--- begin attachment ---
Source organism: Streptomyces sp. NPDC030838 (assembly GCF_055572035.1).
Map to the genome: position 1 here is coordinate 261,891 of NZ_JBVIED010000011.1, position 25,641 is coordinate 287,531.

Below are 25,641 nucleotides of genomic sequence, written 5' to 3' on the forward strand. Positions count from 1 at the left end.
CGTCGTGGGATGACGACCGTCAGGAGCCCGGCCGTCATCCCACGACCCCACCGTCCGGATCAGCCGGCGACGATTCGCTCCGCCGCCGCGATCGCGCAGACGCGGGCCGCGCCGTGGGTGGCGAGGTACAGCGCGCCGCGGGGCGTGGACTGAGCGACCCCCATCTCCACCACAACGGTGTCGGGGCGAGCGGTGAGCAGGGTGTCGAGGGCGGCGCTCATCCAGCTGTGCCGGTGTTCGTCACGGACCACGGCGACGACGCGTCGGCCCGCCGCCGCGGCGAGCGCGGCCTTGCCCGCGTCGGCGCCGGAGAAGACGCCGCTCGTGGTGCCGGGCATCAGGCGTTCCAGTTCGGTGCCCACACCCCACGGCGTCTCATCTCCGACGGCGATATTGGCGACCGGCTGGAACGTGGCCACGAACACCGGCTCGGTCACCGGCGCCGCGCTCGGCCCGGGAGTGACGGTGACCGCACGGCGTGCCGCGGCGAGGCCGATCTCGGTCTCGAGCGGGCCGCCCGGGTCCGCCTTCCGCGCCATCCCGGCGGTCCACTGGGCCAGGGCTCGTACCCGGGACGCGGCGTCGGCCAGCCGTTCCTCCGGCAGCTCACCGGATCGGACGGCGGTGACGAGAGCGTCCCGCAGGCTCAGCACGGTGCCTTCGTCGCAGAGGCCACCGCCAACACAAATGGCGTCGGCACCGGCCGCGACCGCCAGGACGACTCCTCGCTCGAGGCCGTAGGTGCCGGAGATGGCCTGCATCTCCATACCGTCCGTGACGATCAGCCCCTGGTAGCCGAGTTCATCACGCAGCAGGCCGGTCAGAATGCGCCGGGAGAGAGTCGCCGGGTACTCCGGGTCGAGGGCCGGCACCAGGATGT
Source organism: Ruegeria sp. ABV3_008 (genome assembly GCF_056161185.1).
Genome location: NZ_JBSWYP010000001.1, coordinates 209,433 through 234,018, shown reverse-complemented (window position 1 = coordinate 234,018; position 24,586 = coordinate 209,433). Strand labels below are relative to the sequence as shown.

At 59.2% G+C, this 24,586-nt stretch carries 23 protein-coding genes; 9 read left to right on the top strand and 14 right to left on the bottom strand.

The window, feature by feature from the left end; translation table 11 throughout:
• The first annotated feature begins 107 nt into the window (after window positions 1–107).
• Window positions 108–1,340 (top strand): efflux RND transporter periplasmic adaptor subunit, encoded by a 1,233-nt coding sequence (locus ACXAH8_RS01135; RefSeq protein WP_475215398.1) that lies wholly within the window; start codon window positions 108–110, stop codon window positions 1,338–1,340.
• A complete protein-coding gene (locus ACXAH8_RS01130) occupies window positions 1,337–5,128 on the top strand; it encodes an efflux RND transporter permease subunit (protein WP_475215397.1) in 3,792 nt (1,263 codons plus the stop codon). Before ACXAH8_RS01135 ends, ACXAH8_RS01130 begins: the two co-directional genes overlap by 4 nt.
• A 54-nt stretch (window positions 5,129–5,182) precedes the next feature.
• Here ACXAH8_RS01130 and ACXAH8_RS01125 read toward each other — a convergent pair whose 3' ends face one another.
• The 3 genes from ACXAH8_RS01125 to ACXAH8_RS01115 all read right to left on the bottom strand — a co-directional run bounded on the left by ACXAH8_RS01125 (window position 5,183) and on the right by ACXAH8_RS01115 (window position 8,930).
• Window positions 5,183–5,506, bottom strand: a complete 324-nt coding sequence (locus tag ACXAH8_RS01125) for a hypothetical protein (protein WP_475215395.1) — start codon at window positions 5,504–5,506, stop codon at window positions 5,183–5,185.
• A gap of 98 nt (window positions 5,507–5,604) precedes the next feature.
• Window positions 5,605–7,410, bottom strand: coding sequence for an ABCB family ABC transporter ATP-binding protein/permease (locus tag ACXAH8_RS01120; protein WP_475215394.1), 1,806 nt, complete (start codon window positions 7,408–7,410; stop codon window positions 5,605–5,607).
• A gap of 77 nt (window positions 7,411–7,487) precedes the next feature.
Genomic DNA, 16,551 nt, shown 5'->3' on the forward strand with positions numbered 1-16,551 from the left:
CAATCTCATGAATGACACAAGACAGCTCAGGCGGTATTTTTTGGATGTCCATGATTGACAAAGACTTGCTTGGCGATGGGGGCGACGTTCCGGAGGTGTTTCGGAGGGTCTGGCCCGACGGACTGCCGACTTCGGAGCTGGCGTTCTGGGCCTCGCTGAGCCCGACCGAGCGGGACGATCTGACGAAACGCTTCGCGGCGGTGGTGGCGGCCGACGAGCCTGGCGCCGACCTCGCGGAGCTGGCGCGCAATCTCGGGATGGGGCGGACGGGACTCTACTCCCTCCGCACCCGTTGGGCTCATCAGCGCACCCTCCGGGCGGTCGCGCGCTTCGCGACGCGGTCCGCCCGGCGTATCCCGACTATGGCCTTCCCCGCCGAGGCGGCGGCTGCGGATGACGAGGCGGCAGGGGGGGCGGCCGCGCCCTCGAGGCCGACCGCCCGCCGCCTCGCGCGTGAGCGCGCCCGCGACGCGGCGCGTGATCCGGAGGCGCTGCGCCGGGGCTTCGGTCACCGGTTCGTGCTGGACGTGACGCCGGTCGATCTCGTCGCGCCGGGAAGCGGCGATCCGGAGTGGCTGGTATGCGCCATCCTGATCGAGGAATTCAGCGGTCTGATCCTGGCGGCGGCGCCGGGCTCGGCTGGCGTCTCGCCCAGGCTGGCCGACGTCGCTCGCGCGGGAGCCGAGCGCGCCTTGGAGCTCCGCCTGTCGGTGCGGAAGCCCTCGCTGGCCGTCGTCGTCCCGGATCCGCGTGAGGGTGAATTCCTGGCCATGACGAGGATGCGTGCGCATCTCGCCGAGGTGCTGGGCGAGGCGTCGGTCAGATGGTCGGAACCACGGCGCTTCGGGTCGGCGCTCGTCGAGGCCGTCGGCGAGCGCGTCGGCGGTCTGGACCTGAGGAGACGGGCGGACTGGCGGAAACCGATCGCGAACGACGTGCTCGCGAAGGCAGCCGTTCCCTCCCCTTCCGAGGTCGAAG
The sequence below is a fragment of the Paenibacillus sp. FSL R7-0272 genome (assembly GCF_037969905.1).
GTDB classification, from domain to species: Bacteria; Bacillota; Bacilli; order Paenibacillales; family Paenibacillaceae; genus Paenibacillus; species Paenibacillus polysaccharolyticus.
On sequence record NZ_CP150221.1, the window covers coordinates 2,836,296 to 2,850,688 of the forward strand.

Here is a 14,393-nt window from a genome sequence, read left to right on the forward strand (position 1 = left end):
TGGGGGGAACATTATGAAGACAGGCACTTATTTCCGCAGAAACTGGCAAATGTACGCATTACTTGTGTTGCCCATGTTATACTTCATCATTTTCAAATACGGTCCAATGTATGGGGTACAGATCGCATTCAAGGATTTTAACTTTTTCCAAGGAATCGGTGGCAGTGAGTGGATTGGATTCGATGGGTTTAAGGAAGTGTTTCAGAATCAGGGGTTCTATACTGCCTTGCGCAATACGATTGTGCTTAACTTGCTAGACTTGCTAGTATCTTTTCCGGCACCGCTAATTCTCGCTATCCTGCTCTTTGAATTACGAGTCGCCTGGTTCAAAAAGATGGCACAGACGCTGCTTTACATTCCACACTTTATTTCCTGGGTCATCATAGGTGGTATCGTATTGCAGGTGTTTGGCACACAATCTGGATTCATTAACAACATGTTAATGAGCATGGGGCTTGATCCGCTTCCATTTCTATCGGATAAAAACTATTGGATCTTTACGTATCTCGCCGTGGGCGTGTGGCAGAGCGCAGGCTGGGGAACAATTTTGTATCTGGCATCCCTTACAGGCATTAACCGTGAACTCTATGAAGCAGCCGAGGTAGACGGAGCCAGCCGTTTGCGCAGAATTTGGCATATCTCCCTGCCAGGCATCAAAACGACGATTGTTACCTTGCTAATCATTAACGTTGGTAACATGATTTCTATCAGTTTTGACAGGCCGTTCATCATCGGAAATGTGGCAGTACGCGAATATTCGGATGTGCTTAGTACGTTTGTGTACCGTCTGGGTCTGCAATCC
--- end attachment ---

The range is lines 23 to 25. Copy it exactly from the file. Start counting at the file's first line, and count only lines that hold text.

On sequence record NZ_CP150221.1, the window covers coordinates 2,836,296 to 2,850,688 of the forward strand.

Here is a 14,393-nt window from a genome sequence, read left to right on the forward strand (position 1 = left end):
TGGGGGGAACATTATGAAGACAGGCACTTATTTCCGCAGAAACTGGCAAATGTACGCATTACTTGTGTTGCCCATGTTATACTTCATCATTTTCAAATACGGTCCAATGTATGGGGTACAGATCGCATTCAAGGATTTTAACTTTTTCCAAGGAATCGGTGGCAGTGAGTGGATTGGATTCGATGGGTTTAAGGAAGTGTTTCAGAATCAGGGGTTCTATACTGCCTTGCGCAATACGATTGTGCTTAACTTGCTAGACTTGCTAGTATCTTTTCCGGCACCGCTAATTCTCGCTATCCTGCTCTTTGAATTACGAGTCGCCTGGTTCAAAAAGATGGCACAGACGCTGCTTTACATTCCACACTTTATTTCCTGGGTCATCATAGGTGGTATCGTATTGCAGGTGTTTGGCACACAATCTGGATTCATTAACAACATGTTAATGAGCATGGGGCTTGATCCGCTTCCATTTCTATCGGATAAAAACTATTGGATCTTTACGTATCTCGCCGTGGGCGTGTGGCAGAGCGCAGGCTGGGGAACAATTTTGTATCTGGCATCCCTTACAGGCATTAACCGTGAACTCTATGAAGCAGCCGAGGTAGACGGAGCCAGCCGTTTGCGCAGAATTTGGCATATCTCCCTGCCAGGCATCAAAACGACGATTGTTACCTTGCTAATCATTAACGTTGGTAACATGATTTCTATCAGTTTTGACAGGCCGTTCATCATCGGAAATGTGGCAGTACGCGAATATTCGGATGTGCTTAGTACGTTTGTGTACCGTCTGGGTCTGCAATCC